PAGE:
On changes in monetary policy, employment and subsidies

On changes in monetary policy, employment and subsidies

HAVANA, Dec. 16th  Last Thursday, December 10, the Cuban government announced the beginning of a group of public policy transformations that include increases in wages and prices,

changes in tax legislation, and exchange rate reunification with an exchange rate of 1 USD=24 CUP. Before explaining the possible impacts of these policies, it is necessary to comment that any analysis made a priori is risky and not necessarily accurate.

The forecasts will be adjusted according to the process of implementing these measures, which, incidentally, will be a crucial moment for their performance.

The immediate impact of currency devaluation

A currency devaluation, at least initially, has a positive effect on exports while discouraging imports. However, the medium and long term cannot be lost sight of.

If the Cuban currency maintains its depreciation in the informal market—the only place where hard currency can be purchased at this moment—the value established by the Central Bank would be above the value dictated by the market. The nominal exchange rate is a monetary expression of the relationship between the domestic price level and the foreign price level.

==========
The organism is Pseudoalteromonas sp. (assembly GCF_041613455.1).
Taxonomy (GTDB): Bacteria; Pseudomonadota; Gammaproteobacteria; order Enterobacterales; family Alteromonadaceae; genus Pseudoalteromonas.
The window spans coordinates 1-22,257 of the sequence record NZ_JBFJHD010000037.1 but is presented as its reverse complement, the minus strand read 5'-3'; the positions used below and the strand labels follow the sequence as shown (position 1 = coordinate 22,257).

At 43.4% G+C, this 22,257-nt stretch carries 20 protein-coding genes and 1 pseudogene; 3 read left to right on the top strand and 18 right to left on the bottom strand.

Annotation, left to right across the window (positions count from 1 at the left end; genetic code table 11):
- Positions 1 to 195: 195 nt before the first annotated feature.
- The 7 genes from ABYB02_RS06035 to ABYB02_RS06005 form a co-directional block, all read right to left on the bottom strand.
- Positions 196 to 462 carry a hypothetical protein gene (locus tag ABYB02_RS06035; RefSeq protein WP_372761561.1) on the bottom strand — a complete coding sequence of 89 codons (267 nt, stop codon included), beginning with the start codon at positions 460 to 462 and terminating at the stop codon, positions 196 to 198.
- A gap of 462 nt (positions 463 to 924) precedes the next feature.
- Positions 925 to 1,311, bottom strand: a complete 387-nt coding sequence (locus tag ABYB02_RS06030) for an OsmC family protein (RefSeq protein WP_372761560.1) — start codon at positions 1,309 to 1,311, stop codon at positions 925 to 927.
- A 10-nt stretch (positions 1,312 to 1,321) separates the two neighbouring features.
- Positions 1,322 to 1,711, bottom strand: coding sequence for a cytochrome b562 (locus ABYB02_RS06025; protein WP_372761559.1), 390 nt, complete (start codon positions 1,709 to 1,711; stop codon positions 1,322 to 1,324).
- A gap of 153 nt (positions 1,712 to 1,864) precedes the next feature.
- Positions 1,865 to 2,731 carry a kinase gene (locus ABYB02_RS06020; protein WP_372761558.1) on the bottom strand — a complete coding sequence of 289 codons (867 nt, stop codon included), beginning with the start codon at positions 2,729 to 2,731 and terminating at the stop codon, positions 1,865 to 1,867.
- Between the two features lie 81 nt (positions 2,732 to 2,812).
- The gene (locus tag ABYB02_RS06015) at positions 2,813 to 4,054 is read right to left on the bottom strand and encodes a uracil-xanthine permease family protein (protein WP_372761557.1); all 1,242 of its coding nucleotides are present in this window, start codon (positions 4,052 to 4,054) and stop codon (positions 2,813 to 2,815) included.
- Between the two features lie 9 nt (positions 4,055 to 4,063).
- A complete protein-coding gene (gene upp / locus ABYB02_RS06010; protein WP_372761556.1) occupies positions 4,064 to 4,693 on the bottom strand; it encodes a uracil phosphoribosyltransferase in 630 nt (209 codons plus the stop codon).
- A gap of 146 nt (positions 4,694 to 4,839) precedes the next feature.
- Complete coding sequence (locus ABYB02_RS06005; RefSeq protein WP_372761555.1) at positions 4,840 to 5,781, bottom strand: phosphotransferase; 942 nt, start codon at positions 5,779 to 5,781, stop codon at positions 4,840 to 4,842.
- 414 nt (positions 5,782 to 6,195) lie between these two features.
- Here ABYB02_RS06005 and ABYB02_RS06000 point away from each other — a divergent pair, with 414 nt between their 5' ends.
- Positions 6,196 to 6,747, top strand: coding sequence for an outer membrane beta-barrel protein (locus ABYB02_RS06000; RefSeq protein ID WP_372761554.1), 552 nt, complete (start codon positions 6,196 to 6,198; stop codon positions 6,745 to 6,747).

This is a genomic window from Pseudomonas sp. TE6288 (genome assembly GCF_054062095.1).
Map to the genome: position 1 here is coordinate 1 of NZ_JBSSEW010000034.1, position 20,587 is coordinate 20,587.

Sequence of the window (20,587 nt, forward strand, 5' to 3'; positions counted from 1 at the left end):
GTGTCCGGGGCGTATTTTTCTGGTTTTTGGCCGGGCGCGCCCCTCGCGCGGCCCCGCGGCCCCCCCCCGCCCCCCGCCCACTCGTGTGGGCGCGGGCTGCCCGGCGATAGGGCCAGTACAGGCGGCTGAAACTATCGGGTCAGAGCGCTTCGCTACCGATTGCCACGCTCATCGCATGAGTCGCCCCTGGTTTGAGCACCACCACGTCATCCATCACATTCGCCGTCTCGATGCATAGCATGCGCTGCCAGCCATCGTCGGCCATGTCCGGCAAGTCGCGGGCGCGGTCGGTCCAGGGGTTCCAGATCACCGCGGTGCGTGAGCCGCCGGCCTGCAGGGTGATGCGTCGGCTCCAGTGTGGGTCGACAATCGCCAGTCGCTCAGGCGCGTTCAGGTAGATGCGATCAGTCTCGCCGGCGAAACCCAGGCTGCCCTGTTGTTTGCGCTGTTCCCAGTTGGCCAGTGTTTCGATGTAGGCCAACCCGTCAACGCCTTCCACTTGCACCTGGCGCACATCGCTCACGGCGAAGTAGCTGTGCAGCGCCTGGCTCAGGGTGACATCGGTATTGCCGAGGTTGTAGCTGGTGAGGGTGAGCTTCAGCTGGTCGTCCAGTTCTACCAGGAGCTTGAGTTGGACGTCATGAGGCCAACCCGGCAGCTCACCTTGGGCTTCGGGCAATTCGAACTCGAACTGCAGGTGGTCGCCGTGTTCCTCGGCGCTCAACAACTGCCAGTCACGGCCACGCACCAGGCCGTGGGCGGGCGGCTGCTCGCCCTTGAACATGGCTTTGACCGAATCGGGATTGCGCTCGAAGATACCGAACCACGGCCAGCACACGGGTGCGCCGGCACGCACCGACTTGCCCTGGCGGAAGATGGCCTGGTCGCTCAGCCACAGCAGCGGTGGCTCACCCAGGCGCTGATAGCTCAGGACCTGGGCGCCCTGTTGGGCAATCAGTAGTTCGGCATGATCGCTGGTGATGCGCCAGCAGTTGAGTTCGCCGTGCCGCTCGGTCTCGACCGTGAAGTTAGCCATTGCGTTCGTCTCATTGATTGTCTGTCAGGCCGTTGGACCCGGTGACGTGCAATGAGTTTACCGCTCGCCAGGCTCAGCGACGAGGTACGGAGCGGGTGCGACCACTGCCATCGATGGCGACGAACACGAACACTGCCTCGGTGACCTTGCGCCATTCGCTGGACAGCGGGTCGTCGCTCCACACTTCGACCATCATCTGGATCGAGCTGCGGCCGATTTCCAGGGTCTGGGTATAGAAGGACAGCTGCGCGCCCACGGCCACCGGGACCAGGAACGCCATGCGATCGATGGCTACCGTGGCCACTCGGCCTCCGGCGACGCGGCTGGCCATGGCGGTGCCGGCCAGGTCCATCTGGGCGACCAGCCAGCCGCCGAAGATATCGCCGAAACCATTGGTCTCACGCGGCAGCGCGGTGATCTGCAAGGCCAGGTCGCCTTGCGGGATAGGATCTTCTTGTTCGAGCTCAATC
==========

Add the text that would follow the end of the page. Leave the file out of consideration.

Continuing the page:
To sustain this exchange rate, the competitiveness and productivity of Cuban productions should be able to sustain that proportion. Failure to occur could result in a monetary over-evaluation, whose effect on exports and imports could be the reverse.

One could, for example, establish a semi-flexible exchange rate―adjustable overtime―in which the market and the country’s monetary and exchange policy priorities converge. In other words, in order to maintain the exchange rate established for day zero, actions must be coordinated and complementary policies must be drawn up to allow it to be sustained over time.

Given the current fragile conditions of our business and productive fabric, together with the wage increase that could put pressure on inflation, sustaining this exchange rate can be a challenge for those responsible for the monetary and exchange policy in Cuba. The legislation establishes that the exchange rate will be reviewed and adjusted if necessary.

As additional data, we must understand that the unification also involves the exchange rate. Technically speaking, the Cuban economy will continue to operate in a dual currency scheme, with the national currency and the dollar. In the case of the latter, through the network of stores in freely convertible currency, whose impact on equity has already been addressed previously. That impact will not be significantly reduced by the new policies.

Impact on employment and wages

In the state sector

An important transformation, without doubt, is the expected wage increase. From the individual point of view, and considering that in absolute terms prices will not grow—initially—in the same proportion as wages, this is good news. Attention should be paid to inflation in 2021 to carry out a more complete examination of the impact on the real income of Cuban workers.

State-owned enterprises that usually operated with exchange rates of 1×1 (or 1×10), will be affected by this devaluation. Devaluation, as a necessary financial reorganization, will show which ones are efficient and which ones are not.